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In late 2007, the Designers Accord was founded with the goal of changing the way the creative community does business. Designers, educators and business leaders adopted a
“Kyoto Treaty” of design (later renamed the Designers Accord) that
specified a particular ethos and behavior around sustainable design. The
underlying philosophy was that by collectively building our
intelligence around issues of climate change and humanitarian issues,
designers could catalyze innovative and sustainable problem solving
throughout the creative community.
Today, the Designers Accord is a
global coalition of designers, educators and business leaders, working
together to create positive environmental and social impact. The
Designers Accord creates a knowledge-sharing network throughout the
global creative community to share best practices and help accelerate
adoption of sustainability principles. All adopters, globally, are asked
to proactively engage in a dialogue about environmental impact with
each client and customer, and to integrate sustainable alternatives in
In 2008 AIGA elected to endorse Designers Accord, reflecting a continued organizational commitment to inspiring sustainable business practices in the design profession that imparts the value of sustainable design at every level.
The Designers Accord formalized a commitment to socially responsible design. AIGA has reinforced this commitment by making it part of the standards of professional practice, to which all AIGA members are encouraged to adhere. Both The Living Principles and Design for Good are ways for designers to act on the commitment implied by Designers Accord.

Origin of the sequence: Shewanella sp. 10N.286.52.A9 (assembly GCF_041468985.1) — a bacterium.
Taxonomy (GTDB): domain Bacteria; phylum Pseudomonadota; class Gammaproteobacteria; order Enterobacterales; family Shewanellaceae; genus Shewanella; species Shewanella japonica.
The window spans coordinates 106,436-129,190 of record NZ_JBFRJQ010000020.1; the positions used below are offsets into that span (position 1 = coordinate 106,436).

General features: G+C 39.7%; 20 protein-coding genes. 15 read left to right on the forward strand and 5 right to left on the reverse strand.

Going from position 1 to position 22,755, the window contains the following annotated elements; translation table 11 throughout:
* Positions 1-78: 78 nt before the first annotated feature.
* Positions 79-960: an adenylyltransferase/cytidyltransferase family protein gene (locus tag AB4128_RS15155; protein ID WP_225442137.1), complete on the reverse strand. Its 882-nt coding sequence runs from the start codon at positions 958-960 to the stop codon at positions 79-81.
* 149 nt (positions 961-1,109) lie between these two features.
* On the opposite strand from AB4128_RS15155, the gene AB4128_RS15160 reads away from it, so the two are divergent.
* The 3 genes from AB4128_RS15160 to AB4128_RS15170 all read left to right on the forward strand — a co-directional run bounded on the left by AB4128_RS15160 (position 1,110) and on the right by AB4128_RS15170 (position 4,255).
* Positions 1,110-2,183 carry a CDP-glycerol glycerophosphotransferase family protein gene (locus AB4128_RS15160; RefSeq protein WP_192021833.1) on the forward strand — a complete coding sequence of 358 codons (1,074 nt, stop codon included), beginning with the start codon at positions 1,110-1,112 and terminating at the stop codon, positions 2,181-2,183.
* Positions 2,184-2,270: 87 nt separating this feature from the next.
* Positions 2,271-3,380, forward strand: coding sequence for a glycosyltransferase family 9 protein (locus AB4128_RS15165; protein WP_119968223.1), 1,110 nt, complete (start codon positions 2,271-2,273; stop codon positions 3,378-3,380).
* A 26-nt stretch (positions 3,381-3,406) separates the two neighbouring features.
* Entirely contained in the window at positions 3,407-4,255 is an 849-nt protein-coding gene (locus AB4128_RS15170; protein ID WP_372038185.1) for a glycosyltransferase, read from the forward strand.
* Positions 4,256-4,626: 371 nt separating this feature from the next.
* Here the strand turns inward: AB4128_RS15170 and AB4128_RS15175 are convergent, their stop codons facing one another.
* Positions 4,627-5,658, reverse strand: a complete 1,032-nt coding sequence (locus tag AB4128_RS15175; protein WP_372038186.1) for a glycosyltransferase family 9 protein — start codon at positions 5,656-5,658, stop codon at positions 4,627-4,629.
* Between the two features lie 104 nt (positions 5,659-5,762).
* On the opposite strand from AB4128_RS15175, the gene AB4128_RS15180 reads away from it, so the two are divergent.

In this video, hear
from leaders in the AIGA community on the importance of design in
solving society’s trickiest problems, see examples of how individuals, chapters and companies are already making a
difference, and learn how you too can get involved.
Section: Why Design -
Design for Good, pro bono, social responsibility, design educators, students
Konjo sandals are handcrafted by a group of unskilled and previously unemployed women and men in one of Africa’s largest slums in Nairobi, Kenya. Rule29 helped introduce Konjo by providing both strategic planning advice and creative services—everything from designing the shoes to developing the name, logo and e-commerce website.
Section: Why Design -
Design for Good, identity design, nonprofit, product design, web design, mentoring, diversity, education, international, metrics of effectiveness, pro bono, social issues, social responsibility, sustainability
Tasty new piece of identity design from HelloMe
Posted by James Cartwright
3 days ago from
It's Nice That